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Ask HN: Civil Engineering Grad Wants to Land a Job in Tech
2 points by civileng on Nov 12, 2011 | hide | past | favorite | 1 comment
Hey all. Long-time lurker, first-time caller.

I've been interested in tech all my life, from sticking nickels and pennies in my parent's Apple ][e disk drive to installing Mandrake Linux on my dad's old desktop which I bought for $300. I've learned HTML/CSS and worked as a university lab manager for a research program where I learned Fortran, C++, and Perl.

Despite this interest in tech--or, rather, because of it--I decided to go in a different direction in college and learn something else. I majored in civil engineering when jobs were plenty and when I thought I might want to become a university professor. After several research projects and two undergraduate publications, I decided against academia, and now that I've finished my degree, the civil engineering job market sucks.

So, I have some skills in engineering project and process management, know a lot about general tech stuff, have some experience in Linux server administration, and some experience with programming languages. I think one of my unique skills is an ability to mediate between business/non-technical people and engineers to communicate both business and technical requirements, but I really have no idea how to communicate that on a resume, nevermind my lack of direct experience in the field.

So how do I land a job in tech? I think I have a lot to offer, and I'm definitely willing to learn more for an entry-level position, but I don't know how to present myself. I have no idea what positions I should be applying to, or what companies would be willing to take a chance on me. (I just don't know the job market.) I generally do well in interviews when I get them, but with how competitive every job opportunity is these days, I need all the help I can get, especially getting past the first "resume read" cut.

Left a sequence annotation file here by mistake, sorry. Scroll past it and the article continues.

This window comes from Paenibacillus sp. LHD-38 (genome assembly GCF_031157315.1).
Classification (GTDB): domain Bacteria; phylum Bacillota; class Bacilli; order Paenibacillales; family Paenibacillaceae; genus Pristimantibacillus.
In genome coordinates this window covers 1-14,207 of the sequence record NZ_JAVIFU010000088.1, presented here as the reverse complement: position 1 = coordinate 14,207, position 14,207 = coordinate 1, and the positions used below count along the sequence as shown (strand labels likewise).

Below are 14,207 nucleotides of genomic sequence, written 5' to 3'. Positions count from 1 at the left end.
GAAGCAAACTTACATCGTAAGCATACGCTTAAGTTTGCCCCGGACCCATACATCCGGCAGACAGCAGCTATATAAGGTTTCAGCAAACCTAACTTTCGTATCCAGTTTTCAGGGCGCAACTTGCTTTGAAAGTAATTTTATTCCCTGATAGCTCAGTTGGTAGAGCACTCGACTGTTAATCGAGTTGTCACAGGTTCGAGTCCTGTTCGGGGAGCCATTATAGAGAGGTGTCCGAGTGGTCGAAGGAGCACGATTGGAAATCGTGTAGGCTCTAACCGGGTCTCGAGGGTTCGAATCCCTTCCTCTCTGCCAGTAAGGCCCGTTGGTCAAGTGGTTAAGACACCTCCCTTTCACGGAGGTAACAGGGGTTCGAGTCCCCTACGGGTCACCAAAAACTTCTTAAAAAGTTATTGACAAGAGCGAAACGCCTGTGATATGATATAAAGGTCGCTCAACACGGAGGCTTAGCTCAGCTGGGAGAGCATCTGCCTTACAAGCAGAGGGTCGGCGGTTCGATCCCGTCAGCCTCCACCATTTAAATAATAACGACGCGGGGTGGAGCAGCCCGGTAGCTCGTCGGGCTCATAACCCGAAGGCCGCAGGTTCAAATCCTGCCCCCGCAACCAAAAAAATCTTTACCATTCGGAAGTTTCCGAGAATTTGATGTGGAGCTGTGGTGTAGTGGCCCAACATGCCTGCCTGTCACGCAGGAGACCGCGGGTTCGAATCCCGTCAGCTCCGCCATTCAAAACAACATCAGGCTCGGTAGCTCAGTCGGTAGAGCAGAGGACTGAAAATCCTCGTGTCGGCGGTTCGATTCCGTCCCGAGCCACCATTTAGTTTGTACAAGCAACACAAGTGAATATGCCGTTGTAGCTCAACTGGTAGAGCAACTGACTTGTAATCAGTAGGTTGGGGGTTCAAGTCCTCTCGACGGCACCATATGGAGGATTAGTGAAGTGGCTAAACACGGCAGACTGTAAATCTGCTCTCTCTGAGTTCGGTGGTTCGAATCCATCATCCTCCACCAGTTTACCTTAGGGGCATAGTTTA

As far as I know a good company who would like to hire a Hacker (a good or very good programmer) will consider you (Take look at http://en.wikipedia.org/wiki/Hacker_ethic). However, you may have to prove to them that you know the stuff that you have written in your resume.

Best way forward would be to work on your skills. Although its a long shot but follow some of the advice for novice programmer. You can look for Steve Yegge's post on interviews and Joel on Software. These will guide you through this landscape.

If you want to learn programming from ground up. Here is my list:

1. http://mitpress.mit.edu/sicp/

2. http://www.amazon.com/Introduction-Algorithms-Second-Thomas-...

3. A Data structure book

4. Some basic book on the programming language of your choice.

The list may go on but you need to go through them in full steam.

Best of luck.




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